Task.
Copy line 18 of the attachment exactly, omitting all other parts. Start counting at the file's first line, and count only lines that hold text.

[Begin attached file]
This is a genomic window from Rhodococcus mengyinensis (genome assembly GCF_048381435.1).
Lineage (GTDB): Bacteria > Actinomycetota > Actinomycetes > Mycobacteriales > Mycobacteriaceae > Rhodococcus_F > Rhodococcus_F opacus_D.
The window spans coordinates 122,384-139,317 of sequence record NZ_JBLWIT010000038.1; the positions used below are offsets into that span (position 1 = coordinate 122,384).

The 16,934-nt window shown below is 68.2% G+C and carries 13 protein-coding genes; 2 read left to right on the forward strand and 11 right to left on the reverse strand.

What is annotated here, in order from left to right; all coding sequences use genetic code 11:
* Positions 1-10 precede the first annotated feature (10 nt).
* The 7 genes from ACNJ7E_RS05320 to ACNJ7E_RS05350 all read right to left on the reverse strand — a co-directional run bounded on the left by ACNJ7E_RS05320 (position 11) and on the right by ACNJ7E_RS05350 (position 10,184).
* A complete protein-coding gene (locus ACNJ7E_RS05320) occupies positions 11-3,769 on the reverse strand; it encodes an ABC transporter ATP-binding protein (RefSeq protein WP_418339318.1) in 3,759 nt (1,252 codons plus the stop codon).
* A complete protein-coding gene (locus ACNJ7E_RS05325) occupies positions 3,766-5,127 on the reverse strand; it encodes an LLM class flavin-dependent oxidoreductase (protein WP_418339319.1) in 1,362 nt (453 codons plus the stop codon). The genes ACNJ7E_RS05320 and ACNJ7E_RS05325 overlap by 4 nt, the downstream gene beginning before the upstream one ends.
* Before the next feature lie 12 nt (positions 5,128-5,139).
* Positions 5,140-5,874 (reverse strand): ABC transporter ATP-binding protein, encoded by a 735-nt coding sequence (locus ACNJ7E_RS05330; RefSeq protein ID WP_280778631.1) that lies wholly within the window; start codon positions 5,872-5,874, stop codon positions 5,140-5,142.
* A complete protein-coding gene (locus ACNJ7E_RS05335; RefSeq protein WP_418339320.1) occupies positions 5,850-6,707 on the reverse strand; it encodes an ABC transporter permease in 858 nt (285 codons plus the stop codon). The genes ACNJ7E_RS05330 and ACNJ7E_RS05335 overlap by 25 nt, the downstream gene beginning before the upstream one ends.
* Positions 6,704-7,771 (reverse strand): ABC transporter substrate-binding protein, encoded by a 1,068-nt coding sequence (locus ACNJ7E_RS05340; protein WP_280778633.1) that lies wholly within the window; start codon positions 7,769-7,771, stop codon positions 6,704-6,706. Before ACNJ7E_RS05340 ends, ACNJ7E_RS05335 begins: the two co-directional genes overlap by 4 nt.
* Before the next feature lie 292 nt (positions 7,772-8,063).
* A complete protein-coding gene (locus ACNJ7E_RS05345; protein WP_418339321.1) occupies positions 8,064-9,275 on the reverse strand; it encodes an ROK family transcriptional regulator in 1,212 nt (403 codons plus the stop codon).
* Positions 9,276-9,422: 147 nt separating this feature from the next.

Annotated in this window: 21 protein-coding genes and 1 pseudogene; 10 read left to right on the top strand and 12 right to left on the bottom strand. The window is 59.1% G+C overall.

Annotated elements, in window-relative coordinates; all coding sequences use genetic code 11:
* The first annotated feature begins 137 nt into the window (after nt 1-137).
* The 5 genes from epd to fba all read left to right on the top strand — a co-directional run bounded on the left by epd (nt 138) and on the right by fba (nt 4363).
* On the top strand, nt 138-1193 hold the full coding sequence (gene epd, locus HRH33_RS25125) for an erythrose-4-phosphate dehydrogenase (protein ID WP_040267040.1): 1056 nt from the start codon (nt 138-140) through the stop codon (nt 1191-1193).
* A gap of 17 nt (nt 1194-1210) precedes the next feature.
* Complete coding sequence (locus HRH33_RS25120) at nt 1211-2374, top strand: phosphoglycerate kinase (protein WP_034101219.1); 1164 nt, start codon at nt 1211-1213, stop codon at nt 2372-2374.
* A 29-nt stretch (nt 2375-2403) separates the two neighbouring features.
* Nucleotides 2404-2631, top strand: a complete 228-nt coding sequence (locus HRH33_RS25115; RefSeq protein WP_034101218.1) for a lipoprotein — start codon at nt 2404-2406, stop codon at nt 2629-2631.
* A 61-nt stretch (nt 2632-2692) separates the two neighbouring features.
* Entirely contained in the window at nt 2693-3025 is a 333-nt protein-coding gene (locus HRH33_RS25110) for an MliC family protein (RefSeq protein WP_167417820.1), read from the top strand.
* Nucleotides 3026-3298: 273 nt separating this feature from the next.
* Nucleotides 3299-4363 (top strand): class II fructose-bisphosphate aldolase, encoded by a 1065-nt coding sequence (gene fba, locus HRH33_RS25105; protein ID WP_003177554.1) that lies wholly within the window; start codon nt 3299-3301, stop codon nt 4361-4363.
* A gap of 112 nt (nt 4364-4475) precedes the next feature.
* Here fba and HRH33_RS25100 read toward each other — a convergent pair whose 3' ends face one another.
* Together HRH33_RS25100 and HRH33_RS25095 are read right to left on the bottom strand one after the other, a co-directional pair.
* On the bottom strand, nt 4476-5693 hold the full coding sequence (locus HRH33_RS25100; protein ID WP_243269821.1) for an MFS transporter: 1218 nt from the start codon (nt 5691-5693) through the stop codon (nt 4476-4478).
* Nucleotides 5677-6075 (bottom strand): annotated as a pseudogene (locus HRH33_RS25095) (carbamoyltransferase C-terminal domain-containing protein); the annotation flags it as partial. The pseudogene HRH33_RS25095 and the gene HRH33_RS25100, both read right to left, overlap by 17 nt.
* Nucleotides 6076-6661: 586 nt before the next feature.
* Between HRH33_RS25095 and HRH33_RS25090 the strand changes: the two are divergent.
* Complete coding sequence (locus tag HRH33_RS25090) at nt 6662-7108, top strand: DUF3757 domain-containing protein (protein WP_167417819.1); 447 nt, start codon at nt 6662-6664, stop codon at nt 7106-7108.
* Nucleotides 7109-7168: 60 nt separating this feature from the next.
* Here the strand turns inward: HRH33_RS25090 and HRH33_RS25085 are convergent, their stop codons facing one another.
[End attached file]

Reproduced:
Annotated elements, in window-relative coordinates; all coding sequences use genetic code 11: